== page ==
Elodie (2019)

There aren’t many good movies or movies at all, for that matter, about the writing experience, and it’s a shame. There’s so much to be mined in the realm of creating and how characters can take on their own lives. “Elodie” is an indie gem that deserves to be watched by just about everyone, as it’s not just a wonderful character piece, but a superb look at the creative experience and the concept of impostor syndrome.

Following an embarrassing public performance, actress and playwright Sabrina Stone is led into the world of her own writing by Elodie, one of her fictional characters. With fiction now a reality, Sabrina must navigate the dark and moody landscape she created, save her characters from the problems she gave them, and come to terms with the person she wants to be.

Star Faith Decker is only one in a slew of top notch performances, as she plays the struggling write Sabrina. Sabrina is a woman who wants success but doubts herself at every turn. Even when writing her crime thriller for the stage she envisions herself as the heroine, but is reluctant to cast herself, as she doesn’t view the heroine Elodie as someone she can be. Ziegler manages to build a fascinating canvas upon which Sabrina is able to drift in and out of. With a sneaky tribute to “Wizard of Oz,” director Ziegler transforms Sabrina’s world from what feels like pulp fiction and turns it in to classic noir. Much of what Sabrina endures involves her trying to find the psychology of her characters and if she wants genuine relationships in her life.

Concurrently, Ziegler also explores the idea of creating and how characters can often taken on lives of their own when we’re in the midst of building the concept of the narrative. I was very engrossed in everything that unfolded, from the relationship with Elodie and Alida (Taylor McGlone and Brittney Watson are great), Sabrina’s frustration as an artist and how it paralleled her struggles as a person, and the ultimate resolution with the film’s unlikely nemesis. That said, the whole Tungsten Dagger works a little too well as a maguffin with no actual rhyme or reason, sometimes to the detriment to the narrative.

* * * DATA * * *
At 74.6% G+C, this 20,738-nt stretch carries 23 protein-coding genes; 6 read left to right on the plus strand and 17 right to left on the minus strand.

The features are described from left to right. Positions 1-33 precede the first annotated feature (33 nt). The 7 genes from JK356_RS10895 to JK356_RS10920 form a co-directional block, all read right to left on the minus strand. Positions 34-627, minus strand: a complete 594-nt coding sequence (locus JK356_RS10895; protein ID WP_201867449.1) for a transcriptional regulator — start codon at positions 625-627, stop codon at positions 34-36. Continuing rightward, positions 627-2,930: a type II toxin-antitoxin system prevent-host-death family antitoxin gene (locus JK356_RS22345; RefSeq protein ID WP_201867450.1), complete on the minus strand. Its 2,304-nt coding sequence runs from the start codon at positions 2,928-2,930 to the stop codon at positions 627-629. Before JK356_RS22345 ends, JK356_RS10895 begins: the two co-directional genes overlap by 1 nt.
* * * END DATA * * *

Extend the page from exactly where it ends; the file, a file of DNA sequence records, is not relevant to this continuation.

Thankfully though, it doesn’t hinder the experience that’s beautifully crafted as both a thriller, and a psychological study. Director Daniel Ziegler masterfully crafts a movie that’s an amalgam of various elements like noir, pulp, crime thrillers, character dramas, and relationship drama and by the end it all comes together so beautifully. Some of the shots in the film are absolutely stunning, and Ziegler really knows how to implement the environment to make Sabrina’s journey feel like one big dream that she’s having trouble escaping. The shifts between reality and fantasy and psychological exploration are near seamless, amounting to such an absolutely unique and hypnotic film.